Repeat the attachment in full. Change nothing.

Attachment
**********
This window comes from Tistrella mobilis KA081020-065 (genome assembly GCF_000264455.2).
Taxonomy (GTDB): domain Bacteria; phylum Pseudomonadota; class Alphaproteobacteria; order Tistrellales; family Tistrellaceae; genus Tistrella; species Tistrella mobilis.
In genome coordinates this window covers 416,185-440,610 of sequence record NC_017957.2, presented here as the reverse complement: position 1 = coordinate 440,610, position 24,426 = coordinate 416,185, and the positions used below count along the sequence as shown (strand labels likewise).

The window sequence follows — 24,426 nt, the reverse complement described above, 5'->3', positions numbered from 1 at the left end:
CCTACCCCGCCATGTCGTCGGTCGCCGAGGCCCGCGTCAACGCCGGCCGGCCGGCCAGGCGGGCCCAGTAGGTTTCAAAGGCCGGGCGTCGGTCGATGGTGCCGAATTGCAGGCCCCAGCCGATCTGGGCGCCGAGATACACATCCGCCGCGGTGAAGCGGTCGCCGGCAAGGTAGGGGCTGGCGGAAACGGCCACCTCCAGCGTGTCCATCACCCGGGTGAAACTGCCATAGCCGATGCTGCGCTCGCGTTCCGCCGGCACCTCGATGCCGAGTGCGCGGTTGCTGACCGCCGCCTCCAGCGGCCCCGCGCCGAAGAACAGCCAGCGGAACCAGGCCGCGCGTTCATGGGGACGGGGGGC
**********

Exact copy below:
This window comes from Tistrella mobilis KA081020-065 (genome assembly GCF_000264455.2).
Taxonomy (GTDB): domain Bacteria; phylum Pseudomonadota; class Alphaproteobacteria; order Tistrellales; family Tistrellaceae; genus Tistrella; species Tistrella mobilis.
In genome coordinates this window covers 416,185-440,610 of sequence record NC_017957.2, presented here as the reverse complement: position 1 = coordinate 440,610, position 24,426 = coordinate 416,185, and the positions used below count along the sequence as shown (strand labels likewise).

The window sequence follows — 24,426 nt, the reverse complement described above, 5'->3', positions numbered from 1 at the left end:
CCTACCCCGCCATGTCGTCGGTCGCCGAGGCCCGCGTCAACGCCGGCCGGCCGGCCAGGCGGGCCCAGTAGGTTTCAAAGGCCGGGCGTCGGTCGATGGTGCCGAATTGCAGGCCCCAGCCGATCTGGGCGCCGAGATACACATCCGCCGCGGTGAAGCGGTCGCCGGCAAGGTAGGGGCTGGCGGAAACGGCCACCTCCAGCGTGTCCATCACCCGGGTGAAACTGCCATAGCCGATGCTGCGCTCGCGTTCCGCCGGCACCTCGATGCCGAGTGCGCGGTTGCTGACCGCCGCCTCCAGCGGCCCCGCGCCGAAGAACAGCCAGCGGAACCAGGCCGCGCGTTCATGGGGACGGGGGGC